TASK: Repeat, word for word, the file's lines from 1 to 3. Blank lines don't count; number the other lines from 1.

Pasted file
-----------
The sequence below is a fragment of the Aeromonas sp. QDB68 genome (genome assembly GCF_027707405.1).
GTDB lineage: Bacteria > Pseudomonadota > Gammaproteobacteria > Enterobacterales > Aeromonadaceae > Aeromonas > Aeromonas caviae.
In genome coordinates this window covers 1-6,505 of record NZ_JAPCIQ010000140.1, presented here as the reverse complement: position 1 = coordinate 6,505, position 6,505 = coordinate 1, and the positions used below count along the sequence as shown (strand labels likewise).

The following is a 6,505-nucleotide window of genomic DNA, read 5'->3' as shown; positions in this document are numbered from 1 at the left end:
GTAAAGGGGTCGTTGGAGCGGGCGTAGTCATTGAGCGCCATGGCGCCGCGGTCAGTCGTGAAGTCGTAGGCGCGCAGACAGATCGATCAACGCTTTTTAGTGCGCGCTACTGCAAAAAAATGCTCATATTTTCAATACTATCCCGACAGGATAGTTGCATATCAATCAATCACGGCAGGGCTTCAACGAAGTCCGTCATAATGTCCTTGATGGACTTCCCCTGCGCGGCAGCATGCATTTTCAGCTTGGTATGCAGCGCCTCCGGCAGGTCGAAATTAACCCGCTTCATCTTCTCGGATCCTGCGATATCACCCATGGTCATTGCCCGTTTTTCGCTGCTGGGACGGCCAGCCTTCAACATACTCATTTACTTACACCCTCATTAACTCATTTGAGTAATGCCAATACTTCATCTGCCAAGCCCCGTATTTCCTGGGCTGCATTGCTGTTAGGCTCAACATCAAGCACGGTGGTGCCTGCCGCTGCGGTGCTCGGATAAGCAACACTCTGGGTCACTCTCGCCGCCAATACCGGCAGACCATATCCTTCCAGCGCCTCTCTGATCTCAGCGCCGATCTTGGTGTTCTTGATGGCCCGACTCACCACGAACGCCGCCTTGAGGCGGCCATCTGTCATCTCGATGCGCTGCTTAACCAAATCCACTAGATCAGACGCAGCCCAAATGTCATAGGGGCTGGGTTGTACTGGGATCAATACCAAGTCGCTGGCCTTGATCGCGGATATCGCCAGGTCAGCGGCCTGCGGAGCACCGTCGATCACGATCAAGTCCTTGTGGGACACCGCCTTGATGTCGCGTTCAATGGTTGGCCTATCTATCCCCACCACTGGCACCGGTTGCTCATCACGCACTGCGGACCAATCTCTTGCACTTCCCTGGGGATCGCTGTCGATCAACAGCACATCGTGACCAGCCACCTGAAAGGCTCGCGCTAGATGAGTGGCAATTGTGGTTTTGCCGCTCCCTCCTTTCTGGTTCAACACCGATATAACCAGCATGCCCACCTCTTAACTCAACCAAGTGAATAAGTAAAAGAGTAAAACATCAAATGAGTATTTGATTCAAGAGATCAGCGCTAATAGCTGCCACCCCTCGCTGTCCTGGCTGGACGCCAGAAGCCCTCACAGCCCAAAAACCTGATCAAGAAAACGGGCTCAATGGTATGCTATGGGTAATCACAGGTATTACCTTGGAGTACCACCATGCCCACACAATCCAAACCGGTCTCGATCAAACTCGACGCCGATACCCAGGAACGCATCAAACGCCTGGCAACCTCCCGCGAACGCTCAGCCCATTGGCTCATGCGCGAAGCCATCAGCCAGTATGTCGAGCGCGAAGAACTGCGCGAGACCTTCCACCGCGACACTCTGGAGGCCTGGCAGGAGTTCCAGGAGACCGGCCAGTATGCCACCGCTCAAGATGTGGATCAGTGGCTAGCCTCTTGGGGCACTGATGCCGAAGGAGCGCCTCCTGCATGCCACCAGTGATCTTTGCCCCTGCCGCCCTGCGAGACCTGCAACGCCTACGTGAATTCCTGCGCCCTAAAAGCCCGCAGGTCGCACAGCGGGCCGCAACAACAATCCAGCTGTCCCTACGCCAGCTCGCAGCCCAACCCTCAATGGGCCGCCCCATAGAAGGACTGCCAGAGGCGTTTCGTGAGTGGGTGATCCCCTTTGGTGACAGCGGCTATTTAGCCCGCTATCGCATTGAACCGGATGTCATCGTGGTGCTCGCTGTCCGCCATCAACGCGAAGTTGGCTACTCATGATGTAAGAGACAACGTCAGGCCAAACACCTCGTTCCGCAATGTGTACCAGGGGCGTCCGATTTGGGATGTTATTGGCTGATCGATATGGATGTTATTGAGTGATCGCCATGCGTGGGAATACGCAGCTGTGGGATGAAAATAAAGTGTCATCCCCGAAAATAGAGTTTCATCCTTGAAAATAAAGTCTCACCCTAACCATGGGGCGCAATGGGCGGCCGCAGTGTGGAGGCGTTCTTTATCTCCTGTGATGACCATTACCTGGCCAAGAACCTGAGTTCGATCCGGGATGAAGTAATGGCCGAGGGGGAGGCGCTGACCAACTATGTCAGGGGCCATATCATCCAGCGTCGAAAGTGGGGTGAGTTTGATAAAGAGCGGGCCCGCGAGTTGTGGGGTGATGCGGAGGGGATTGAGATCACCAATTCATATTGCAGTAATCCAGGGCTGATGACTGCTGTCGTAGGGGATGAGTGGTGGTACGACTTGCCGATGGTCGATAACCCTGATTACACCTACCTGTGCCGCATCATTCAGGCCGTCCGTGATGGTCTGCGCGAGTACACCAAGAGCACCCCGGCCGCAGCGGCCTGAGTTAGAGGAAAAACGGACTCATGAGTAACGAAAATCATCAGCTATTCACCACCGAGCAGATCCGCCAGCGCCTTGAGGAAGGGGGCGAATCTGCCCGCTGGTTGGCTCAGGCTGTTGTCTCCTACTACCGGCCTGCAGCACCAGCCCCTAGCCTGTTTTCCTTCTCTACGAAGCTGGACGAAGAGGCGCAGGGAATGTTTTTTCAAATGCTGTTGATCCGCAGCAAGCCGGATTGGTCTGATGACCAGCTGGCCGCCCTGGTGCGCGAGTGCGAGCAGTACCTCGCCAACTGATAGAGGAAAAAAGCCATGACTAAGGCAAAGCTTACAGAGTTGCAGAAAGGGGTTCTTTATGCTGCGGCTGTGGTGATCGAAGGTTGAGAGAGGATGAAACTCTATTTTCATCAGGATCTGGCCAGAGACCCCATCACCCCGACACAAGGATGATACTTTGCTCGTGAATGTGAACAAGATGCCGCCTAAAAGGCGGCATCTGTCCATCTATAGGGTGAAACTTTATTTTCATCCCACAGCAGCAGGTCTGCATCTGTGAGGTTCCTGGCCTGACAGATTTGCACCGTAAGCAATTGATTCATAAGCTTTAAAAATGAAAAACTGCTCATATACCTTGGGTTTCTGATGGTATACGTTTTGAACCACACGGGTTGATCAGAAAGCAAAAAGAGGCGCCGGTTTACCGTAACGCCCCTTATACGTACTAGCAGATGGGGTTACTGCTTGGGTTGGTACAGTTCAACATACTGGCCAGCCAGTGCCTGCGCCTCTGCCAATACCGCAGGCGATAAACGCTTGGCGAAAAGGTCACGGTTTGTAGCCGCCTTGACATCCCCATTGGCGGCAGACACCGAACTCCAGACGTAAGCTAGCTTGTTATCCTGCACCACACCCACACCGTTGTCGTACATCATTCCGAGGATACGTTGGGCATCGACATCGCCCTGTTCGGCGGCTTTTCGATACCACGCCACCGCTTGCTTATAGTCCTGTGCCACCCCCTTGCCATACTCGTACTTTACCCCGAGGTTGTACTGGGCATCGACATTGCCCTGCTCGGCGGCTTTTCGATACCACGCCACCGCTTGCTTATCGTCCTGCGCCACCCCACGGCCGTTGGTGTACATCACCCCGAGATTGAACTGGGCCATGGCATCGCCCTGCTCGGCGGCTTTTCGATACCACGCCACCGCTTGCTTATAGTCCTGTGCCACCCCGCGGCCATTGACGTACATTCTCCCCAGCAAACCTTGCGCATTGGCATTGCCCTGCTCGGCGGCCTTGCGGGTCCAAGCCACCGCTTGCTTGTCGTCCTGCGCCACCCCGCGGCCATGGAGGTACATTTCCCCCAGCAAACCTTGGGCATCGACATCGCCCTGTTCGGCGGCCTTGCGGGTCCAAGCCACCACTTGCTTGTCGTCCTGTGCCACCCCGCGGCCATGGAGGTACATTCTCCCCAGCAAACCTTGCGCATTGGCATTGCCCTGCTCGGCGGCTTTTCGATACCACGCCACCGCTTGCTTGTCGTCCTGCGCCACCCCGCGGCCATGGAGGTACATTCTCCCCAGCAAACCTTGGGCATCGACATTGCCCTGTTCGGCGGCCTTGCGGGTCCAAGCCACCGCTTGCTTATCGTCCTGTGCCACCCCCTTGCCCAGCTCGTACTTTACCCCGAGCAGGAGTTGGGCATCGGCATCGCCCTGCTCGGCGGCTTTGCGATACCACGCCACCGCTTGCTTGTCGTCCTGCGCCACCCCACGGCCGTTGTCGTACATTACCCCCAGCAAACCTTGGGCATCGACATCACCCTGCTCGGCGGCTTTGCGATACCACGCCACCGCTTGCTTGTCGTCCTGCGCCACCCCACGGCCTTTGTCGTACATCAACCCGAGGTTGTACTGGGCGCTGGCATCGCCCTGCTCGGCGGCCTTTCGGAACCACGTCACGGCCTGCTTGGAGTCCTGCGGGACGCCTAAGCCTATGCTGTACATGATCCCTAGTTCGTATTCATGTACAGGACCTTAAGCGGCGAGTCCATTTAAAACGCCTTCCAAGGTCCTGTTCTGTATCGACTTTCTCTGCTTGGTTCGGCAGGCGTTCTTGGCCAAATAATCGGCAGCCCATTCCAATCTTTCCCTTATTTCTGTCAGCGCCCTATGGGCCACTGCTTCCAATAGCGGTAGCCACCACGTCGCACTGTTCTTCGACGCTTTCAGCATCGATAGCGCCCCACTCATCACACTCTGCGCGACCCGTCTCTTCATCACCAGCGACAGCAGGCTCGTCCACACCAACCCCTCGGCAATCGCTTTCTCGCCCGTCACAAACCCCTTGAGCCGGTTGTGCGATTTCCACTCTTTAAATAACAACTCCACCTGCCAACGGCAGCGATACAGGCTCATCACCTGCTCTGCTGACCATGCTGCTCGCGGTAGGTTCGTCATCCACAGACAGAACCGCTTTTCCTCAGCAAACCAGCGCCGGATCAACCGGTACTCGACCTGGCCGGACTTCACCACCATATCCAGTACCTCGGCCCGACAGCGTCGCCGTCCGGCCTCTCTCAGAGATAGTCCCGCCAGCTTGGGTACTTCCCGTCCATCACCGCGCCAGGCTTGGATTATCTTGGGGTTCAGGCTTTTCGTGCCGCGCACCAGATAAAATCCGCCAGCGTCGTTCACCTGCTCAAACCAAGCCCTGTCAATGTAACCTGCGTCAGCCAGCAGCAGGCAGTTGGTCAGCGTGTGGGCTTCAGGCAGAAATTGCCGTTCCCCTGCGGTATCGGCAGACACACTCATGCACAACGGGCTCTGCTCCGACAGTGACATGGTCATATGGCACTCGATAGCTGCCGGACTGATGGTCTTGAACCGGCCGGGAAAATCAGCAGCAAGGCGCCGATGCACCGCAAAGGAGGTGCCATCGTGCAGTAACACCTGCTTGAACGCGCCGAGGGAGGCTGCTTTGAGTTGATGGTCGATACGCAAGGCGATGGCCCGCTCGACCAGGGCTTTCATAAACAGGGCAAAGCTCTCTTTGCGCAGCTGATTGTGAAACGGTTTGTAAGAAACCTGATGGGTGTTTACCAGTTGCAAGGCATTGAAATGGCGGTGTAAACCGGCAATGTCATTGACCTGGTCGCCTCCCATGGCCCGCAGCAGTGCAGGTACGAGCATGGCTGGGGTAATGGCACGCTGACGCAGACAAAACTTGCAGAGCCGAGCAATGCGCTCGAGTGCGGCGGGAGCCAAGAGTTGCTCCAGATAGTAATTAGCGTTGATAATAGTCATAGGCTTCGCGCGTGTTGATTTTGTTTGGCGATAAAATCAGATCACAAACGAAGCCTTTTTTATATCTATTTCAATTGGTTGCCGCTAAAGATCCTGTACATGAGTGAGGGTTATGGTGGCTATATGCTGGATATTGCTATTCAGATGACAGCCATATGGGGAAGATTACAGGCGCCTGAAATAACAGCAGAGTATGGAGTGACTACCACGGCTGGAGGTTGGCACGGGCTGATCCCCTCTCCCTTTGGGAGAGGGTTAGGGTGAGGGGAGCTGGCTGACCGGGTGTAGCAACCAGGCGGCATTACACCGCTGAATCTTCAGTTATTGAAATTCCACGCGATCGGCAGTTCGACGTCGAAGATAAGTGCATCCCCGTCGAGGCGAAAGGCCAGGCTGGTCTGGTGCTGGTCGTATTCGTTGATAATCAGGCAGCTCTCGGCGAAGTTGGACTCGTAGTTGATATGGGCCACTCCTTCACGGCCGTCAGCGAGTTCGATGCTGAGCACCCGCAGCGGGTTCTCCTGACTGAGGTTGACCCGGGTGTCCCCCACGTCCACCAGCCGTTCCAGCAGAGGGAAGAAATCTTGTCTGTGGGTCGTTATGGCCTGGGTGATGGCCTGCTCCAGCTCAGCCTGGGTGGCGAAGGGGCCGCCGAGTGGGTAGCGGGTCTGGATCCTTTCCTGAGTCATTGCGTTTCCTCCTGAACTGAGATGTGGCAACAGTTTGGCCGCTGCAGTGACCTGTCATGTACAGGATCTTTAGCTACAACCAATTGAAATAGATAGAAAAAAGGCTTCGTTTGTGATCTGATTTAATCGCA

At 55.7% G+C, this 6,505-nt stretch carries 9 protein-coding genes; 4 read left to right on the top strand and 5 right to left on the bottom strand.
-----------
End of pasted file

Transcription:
The sequence below is a fragment of the Aeromonas sp. QDB68 genome (genome assembly GCF_027707405.1).
GTDB lineage: Bacteria > Pseudomonadota > Gammaproteobacteria > Enterobacterales > Aeromonadaceae > Aeromonas > Aeromonas caviae.
In genome coordinates this window covers 1-6,505 of record NZ_JAPCIQ010000140.1, presented here as the reverse complement: position 1 = coordinate 6,505, position 6,505 = coordinate 1, and the positions used below count along the sequence as shown (strand labels likewise).